Career Ready: Three Strategies to Prepare Teens for Life after School

Career Ready: Three Strategies to Prepare Teens for Life after School

March 01, 20245 min read

Article Courtesy of Family Features and Connections Academy

For some time, heading to college or joining the workforce have been the standard choices for teens upon high school graduation. Today, in part due to technology and social media, students have access to myriad career paths that are all but traditional.

With an increasingly dynamic career landscape creating an awareness of jobs that didn’t exist even ten years ago and a shortage in the workforce, there’s a willingness for both potential employees and employers to look at careers and young talent from a whole new perspective.

“There isn’t a ‘typical’ career anymore,” said Dr. Lorna Bryant, Gen Z career expert and head of career education for Pearson Virtual Schools. “With the perfect storm in the workforce of boomers retiring, many people still not returning to work in the wake of the pandemic, and a population that has declined for the last fifty years, this generation (ages eleven to twenty-six) is positioned extremely well. Employers want and need them. In short, the scales have flipped to the supply side and demand is causing many employers to remove barriers to work entry. Whether high school grads go to college, trade school, or work, developing in-demand skills early will help them secure and succeed in the jobs of the future.”

Consider these tips from Bryant to help students explore the many options in front of them and prepare for the possibilities that await after high school.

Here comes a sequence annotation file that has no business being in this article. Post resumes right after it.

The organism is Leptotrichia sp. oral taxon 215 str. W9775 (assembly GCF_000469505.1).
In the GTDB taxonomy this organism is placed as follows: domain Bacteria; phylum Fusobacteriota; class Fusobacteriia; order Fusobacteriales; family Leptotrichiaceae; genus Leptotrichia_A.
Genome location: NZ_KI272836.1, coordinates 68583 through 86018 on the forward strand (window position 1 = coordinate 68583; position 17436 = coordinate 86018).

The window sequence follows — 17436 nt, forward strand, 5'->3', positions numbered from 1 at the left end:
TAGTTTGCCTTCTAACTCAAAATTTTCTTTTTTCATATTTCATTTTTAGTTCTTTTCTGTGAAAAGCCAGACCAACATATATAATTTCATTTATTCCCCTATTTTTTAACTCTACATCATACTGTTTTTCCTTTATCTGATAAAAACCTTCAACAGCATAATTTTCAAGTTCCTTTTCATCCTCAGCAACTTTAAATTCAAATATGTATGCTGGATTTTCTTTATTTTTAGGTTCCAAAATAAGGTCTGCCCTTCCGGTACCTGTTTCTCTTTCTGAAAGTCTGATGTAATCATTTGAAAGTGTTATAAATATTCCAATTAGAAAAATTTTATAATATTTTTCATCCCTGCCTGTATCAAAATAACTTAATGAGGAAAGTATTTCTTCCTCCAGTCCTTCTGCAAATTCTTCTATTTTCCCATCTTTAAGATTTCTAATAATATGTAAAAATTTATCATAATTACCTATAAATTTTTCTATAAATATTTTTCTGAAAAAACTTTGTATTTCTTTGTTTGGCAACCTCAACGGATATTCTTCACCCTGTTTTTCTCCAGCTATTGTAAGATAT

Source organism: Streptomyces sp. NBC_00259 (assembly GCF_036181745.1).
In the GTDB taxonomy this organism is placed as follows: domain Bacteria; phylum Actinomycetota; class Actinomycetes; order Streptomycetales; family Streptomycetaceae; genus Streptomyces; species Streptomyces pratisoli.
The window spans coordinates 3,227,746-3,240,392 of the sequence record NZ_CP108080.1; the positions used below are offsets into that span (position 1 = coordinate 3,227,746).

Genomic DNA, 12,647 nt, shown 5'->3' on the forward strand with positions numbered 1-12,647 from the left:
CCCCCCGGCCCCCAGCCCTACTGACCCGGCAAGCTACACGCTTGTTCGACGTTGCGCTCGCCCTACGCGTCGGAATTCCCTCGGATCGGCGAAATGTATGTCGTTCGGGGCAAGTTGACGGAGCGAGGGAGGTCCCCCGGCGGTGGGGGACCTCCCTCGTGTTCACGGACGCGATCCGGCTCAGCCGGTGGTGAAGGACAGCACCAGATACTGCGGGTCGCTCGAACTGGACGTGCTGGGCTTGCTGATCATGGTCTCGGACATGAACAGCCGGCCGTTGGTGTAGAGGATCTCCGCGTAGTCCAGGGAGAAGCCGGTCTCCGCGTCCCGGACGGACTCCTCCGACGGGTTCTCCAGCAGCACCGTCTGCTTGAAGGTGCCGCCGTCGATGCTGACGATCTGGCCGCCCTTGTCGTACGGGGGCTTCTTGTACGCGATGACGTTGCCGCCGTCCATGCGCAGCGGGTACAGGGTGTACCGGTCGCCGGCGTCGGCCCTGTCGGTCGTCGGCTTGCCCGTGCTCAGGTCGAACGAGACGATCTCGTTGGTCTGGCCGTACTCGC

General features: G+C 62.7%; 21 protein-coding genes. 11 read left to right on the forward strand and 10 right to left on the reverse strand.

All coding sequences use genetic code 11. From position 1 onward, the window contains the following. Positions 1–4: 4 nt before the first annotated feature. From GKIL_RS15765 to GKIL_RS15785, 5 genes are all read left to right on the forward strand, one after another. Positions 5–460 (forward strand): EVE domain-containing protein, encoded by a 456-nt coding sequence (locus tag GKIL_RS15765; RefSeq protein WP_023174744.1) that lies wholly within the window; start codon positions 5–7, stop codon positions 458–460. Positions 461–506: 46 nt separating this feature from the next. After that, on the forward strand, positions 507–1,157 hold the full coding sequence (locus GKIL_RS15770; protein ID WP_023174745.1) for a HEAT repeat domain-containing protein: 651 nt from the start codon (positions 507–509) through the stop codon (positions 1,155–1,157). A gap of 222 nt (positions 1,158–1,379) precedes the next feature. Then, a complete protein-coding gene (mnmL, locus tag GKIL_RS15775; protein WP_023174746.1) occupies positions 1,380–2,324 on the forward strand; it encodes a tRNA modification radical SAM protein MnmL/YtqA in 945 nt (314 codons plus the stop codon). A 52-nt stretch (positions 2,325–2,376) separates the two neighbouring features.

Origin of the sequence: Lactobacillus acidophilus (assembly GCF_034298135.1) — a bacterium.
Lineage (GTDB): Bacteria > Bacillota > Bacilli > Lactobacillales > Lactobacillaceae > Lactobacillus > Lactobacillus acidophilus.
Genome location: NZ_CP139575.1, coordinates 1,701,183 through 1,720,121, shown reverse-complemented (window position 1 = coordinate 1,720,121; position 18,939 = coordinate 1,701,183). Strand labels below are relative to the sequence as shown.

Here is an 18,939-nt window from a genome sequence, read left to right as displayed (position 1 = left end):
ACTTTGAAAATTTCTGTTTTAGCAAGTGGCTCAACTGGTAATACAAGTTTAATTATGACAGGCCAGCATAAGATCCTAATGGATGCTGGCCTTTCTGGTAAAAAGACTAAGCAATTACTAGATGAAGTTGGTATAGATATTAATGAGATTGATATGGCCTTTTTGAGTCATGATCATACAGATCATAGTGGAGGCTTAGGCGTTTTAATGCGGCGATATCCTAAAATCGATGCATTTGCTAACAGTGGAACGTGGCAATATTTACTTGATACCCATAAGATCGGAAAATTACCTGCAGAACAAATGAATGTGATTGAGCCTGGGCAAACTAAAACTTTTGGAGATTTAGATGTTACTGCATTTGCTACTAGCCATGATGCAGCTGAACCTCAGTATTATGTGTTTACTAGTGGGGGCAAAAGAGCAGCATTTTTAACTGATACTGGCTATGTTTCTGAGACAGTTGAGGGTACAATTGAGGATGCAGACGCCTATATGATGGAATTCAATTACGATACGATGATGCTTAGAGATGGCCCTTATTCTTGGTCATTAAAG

Help Kids Cultivate Durable Skills

Career Ready: Three Strategies to Prepare Teens for Life after School

While technology has transformed the world of work, an increasing number of careers prioritize durable skills over technical or hard skills. Durable skills (also known as “soft” or “human” skills) include collaboration, leadership, communication, and attention to detail, along with traits like empathy, grit, and resilience. According to Pearson’s Power Skills report, these are some of the most in-demand skills for employers. In addition, research from America Succeeds found employers seek durable skills 3.8 times more frequently than the top five technical or hard skills in every location, industry sector, and educational attainment level. Possessing these skills is not only attractive to employers but is also attractive to colleges and universities, too. One of the best ways to prepare for the jobs of tomorrow that don’t exist today is to focus on timeless durable skills.

Many students already possess or are actively developing these skills in high school. The key is to raise awareness of their importance, seek ways to boost them, and showcase them on college and job applications or resumes. For example, teens can display their leadership skills by captaining sports teams or starting a club at school. They can showcase collaboration and communication abilities by holding and thriving in student government positions, volunteering, or working part-time jobs.

Bridge Passions and Hobbies to Careers